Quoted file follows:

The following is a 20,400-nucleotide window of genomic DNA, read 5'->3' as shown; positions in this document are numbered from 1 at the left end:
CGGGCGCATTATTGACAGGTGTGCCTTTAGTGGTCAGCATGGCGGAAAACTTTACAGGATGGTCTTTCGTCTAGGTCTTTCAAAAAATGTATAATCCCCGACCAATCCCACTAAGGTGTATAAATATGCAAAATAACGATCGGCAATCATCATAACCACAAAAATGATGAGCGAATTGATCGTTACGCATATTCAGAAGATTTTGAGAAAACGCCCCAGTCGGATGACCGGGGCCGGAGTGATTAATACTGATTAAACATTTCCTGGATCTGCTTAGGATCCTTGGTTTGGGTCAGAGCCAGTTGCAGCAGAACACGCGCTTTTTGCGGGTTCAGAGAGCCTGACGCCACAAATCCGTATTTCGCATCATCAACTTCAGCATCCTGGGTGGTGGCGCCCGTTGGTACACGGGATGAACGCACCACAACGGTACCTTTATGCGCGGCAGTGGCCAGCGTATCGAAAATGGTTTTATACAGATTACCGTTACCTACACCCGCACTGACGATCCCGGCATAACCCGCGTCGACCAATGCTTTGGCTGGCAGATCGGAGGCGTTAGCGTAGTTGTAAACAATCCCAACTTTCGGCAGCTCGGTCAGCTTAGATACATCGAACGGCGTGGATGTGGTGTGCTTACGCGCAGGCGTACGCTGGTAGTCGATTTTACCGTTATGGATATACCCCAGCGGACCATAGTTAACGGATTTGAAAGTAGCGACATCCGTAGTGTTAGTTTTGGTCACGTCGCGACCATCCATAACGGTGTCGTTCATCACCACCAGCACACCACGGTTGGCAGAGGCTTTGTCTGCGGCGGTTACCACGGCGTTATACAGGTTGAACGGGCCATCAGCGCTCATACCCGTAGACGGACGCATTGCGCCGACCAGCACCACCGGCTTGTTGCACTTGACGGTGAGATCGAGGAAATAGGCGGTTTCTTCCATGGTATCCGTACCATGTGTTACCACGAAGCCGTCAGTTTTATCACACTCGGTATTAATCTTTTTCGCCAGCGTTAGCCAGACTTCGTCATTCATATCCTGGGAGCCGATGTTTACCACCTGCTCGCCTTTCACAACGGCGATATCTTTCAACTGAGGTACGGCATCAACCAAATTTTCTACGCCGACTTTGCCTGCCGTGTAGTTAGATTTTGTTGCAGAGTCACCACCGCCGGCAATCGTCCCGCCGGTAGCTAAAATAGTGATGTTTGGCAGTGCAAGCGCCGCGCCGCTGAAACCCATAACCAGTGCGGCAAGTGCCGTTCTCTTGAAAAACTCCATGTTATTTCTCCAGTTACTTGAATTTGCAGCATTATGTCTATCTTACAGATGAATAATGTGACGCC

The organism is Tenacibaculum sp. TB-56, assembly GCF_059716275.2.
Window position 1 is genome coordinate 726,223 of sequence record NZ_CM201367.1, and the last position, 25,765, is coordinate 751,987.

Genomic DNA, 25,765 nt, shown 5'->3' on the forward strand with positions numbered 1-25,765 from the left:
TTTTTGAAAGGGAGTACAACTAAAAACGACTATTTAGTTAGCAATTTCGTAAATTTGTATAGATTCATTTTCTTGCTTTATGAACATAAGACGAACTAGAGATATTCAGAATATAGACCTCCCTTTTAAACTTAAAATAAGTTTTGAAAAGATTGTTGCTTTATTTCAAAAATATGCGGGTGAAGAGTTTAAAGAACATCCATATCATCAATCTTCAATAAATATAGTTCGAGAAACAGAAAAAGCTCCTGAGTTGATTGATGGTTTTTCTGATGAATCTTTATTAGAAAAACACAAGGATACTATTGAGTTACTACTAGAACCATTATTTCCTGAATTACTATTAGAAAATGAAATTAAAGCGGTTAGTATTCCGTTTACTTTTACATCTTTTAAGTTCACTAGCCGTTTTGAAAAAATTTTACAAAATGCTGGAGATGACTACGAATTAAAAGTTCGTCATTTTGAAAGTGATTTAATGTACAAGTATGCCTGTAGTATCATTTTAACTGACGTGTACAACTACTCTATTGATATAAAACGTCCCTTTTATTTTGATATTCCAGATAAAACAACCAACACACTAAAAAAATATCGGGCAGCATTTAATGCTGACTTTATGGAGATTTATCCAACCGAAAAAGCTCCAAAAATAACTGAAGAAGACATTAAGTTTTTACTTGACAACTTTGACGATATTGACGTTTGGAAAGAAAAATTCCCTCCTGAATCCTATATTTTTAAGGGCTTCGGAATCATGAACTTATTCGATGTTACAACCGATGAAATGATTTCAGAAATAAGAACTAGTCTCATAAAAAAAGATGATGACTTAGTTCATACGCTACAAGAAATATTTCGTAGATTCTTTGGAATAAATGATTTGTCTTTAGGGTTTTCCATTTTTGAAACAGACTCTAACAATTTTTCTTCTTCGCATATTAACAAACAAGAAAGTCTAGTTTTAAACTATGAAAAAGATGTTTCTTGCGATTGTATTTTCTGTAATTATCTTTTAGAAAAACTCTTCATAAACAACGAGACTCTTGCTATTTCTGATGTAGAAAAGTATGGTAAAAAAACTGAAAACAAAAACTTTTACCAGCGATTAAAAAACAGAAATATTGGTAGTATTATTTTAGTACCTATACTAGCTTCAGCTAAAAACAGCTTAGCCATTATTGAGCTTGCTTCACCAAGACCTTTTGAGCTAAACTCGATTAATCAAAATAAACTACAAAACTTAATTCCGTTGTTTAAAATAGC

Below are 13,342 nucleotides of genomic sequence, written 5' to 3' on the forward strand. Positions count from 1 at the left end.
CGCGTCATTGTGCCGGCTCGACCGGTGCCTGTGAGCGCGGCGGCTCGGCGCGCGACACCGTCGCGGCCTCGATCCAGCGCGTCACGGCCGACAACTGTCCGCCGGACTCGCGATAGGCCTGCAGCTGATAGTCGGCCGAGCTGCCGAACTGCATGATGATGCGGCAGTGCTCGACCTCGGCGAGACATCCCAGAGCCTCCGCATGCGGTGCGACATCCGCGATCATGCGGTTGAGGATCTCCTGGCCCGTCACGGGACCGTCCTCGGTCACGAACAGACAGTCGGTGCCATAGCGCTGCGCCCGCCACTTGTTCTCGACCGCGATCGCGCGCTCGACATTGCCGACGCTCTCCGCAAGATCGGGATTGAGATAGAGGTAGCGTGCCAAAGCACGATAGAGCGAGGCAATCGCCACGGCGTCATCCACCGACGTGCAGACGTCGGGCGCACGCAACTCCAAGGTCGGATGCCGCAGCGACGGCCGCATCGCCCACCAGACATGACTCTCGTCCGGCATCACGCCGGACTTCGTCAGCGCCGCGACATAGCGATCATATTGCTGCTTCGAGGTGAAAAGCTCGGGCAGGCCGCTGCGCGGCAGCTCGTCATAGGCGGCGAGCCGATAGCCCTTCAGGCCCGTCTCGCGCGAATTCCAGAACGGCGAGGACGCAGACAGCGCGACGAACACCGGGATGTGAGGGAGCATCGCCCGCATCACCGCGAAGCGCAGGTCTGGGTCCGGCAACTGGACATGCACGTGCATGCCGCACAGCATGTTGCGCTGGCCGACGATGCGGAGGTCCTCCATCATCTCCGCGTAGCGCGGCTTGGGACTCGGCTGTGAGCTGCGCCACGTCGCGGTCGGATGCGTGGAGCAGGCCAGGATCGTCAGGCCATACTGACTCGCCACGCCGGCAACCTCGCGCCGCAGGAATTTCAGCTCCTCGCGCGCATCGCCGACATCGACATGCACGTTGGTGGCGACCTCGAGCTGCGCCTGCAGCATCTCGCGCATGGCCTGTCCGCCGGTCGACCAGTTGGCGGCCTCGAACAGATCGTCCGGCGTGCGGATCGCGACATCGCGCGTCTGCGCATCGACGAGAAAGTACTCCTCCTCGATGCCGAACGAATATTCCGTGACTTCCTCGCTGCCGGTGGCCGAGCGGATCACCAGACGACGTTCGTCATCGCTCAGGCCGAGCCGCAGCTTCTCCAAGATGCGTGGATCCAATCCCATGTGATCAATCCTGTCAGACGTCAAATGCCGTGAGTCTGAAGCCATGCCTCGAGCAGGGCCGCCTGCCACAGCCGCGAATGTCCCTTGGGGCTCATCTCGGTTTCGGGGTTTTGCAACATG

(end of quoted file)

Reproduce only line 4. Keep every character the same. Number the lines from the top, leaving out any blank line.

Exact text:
Window position 1 is genome coordinate 726,223 of sequence record NZ_CM201367.1, and the last position, 25,765, is coordinate 751,987.